Modeling of Hydrostatic Transmission

An attractive alternative to traditional clutch-actuated active differentials is an active (torque vectoring) differential based on hydrostatic transmission actuation. The main benefits of hydrostatic active differentials include superior thermal capacity, durability, and efficiency. For the purpose of active differential dynamics research, a control-oriented mathematical model of a typical swash plate-controlled closed-circuit hydrostatic transmission has been developed. The model has been validated against the experimental data collected on the hydrostatic transmission setup.

Fig. 1 shows the scheme of a typical closed-circuit hydrostatic transmission with a variable displacement pump and a constant displacement motor. The pump and motor flow losses are retrieved by using a boost pump.

Fig. 1. Scheme of hydrostatic transmission.

The model development has started from a traditional approach based on two pressure state variables p1,2 (for two working lines) and a separate submodel for the boost pump. Under the assumption that the boost pump flow may be included in the overall flow loss resistance empirical model, the traditional model is reduced to a model including only one pressure state variable - the pressure difference Δp = p1 - p2. The bond graph form of the reduced model is shown in Fig. 2. The model is of third order, where the state variables are pressure difference Δp, the pump speed ω1, and the motor speed ω2. Experimental identification has been used to create the maps for the flow loss resistance parameter Rf, and the pump and motor torque losses M1,2f (Fig. 2).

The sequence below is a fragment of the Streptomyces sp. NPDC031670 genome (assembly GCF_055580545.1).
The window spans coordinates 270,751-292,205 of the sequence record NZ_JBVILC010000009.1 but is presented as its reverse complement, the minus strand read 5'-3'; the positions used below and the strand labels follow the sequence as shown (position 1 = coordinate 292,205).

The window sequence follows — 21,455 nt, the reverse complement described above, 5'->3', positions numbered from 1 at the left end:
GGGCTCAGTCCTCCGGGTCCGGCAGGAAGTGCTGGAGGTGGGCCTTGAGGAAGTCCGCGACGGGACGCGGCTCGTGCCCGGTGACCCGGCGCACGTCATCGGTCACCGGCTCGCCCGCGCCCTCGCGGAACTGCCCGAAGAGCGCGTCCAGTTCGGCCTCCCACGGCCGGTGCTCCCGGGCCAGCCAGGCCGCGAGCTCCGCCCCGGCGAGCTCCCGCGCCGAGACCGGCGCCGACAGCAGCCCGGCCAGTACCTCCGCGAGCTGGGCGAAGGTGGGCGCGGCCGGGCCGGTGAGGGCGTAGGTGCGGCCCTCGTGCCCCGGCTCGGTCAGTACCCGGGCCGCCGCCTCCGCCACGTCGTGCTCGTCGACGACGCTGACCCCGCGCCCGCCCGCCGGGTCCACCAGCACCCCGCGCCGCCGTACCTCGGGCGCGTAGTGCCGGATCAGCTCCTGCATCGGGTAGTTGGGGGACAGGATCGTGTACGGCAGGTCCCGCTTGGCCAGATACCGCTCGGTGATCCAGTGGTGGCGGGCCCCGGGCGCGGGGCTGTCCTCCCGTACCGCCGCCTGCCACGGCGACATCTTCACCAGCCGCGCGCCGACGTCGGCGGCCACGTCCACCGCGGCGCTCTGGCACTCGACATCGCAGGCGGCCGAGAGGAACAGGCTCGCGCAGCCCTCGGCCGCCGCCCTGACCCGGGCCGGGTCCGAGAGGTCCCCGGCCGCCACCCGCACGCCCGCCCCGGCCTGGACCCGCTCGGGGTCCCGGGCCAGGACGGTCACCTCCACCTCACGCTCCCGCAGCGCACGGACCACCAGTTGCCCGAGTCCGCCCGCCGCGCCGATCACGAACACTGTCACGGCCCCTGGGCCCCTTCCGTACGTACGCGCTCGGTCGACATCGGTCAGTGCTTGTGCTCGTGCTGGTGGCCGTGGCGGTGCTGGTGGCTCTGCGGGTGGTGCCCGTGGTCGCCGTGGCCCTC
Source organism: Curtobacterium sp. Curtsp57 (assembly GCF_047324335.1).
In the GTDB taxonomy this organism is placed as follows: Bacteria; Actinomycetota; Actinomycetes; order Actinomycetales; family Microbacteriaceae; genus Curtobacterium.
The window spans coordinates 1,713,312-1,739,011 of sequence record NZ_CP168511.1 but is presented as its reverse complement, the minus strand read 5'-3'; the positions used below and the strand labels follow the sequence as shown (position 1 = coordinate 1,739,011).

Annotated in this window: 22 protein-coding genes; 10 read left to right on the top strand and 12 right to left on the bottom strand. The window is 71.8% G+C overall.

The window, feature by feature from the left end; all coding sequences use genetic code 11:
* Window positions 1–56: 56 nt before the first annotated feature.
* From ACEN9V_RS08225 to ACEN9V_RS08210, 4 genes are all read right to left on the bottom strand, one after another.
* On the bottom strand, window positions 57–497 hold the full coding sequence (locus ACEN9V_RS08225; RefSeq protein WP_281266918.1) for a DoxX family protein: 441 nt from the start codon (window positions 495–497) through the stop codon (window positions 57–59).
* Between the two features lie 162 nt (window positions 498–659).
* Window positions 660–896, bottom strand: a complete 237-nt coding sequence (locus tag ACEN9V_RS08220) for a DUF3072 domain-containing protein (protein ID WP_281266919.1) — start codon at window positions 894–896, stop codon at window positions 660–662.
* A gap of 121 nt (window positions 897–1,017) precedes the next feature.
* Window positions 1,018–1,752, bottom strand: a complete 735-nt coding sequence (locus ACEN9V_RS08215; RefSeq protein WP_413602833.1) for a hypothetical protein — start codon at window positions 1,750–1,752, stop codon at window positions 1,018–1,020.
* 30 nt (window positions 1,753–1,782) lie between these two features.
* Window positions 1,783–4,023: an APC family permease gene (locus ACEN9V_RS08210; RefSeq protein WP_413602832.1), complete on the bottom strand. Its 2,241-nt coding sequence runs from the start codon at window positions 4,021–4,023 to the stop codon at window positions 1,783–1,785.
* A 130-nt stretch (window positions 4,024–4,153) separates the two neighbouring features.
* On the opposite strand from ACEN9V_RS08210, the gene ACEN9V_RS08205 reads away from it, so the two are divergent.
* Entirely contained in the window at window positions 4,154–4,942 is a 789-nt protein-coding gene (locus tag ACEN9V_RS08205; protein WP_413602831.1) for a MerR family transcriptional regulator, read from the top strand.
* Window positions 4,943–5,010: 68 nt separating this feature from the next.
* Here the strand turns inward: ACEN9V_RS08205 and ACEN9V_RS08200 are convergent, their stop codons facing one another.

Fig. 2. Bond graph model of hydrostatic transmission including maps for flow loss resistance and pump/motor torque losses.

The characteristic experimental validation results are shown in Fig. 3 for the hydromotor speeds ω2 = 3500 rpm and ω2 = 1000 rpm, and for both small and large signal operating modes (small and large swash plate angle steps Δψ). These results (and many other validation results not shown herein) indicate that the relatively simple, third-order nonlinear model can provide an accurate description the most dominant/relevant effects of hydrostatic transmission dynamics.

Fig. 3. Results of experimental validation of hydrostatic transmission model.

More details on the model development, as well as its application on modeling of a typical hydrostatic torque vectoring differential, can be found in our publications listed below.